Shigeru Hasegawa (Shiga, 1963)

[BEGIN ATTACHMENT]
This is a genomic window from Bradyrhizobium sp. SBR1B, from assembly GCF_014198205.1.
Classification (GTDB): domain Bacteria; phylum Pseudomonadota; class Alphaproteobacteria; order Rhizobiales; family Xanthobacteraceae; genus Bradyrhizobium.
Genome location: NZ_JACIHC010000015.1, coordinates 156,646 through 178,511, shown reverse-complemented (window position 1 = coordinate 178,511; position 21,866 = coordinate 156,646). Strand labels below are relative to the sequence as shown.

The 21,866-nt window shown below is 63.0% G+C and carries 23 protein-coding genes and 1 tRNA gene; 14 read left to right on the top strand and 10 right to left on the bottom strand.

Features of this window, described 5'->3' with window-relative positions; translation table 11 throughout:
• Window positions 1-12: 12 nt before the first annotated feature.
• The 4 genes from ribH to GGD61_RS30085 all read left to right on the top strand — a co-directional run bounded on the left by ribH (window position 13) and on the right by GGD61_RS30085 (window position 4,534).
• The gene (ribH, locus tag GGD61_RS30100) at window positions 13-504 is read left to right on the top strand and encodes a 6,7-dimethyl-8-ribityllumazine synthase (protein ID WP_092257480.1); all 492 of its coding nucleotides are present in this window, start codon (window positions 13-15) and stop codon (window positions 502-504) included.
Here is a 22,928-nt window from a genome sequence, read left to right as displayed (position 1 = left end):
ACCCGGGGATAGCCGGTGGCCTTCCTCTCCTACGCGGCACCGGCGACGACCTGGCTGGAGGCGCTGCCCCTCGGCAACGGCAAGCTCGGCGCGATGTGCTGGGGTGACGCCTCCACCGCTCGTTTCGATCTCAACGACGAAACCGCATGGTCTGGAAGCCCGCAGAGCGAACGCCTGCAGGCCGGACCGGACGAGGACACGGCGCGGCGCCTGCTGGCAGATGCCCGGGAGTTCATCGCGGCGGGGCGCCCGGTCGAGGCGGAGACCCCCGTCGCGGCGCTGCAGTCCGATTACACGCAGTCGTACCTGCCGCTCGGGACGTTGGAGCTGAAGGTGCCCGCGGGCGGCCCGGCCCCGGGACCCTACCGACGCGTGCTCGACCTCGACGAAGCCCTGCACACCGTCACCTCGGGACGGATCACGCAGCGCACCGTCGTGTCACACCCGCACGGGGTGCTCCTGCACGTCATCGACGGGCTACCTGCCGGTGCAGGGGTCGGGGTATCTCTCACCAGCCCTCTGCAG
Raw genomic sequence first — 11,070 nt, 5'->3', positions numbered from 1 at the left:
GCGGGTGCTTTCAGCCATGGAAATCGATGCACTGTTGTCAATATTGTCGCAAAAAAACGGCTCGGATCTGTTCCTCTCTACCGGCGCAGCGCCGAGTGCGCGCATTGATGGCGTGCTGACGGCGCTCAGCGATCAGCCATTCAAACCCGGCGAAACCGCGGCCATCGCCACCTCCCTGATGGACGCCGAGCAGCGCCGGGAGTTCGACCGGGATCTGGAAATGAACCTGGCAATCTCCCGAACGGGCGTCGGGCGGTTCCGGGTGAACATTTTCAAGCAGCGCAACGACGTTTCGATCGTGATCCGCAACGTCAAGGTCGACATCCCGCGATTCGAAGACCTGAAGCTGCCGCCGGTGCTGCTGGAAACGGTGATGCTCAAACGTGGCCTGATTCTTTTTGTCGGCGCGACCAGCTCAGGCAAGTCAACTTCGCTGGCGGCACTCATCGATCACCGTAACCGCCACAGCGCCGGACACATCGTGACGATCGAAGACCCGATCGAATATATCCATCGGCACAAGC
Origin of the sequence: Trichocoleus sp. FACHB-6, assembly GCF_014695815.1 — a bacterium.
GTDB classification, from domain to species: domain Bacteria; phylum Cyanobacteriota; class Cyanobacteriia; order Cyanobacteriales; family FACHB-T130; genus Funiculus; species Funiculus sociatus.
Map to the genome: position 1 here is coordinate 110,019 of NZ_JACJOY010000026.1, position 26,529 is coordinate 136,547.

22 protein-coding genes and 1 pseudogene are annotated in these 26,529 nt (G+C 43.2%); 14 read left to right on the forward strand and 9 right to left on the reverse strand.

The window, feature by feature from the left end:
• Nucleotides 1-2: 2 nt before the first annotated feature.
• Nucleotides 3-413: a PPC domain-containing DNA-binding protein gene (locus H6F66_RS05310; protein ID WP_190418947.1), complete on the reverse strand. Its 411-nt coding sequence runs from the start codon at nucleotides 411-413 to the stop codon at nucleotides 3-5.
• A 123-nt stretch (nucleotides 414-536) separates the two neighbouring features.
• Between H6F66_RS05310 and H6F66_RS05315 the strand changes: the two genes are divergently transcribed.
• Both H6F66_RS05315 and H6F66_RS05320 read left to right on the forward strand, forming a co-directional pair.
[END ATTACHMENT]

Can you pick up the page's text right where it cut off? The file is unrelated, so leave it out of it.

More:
When Hasegawa returned to Japan in '96 and started showcasing his works, he gained public attention with a huge screen of over 3m. It portrayed motifs like raw meat and ginger in vivid colors, making it resemble a rather uncanny-looking creature. From 2000 onward, his style gradually changed and started to take on an inapprehensible character in which bits and pieces of various images would fragmentarily intertwine.The main themes of his previous work, such as certain people, views and still-lifes have now become concrete in the form of a jar, a human body, or even a curtain. As if they lie over one another, these are drawn with an almost transparent palette within the space of a single painting. This creates a feeling of unrest, as if something was about to occur any time, and pull us into an endless labyrinth. While Hasegawa continues to paint his past images, he bares them of their meaning, and seems to place them within the new story of a single painting.Hasegawa's works have been exhibited before in a group show at Huminate Nagoya, but this individual showcase at Humanite Tokyo is his first one. 8 works are presented, including the ones from this year's India Triennale and a new oil painting he made while staying in Holland this year.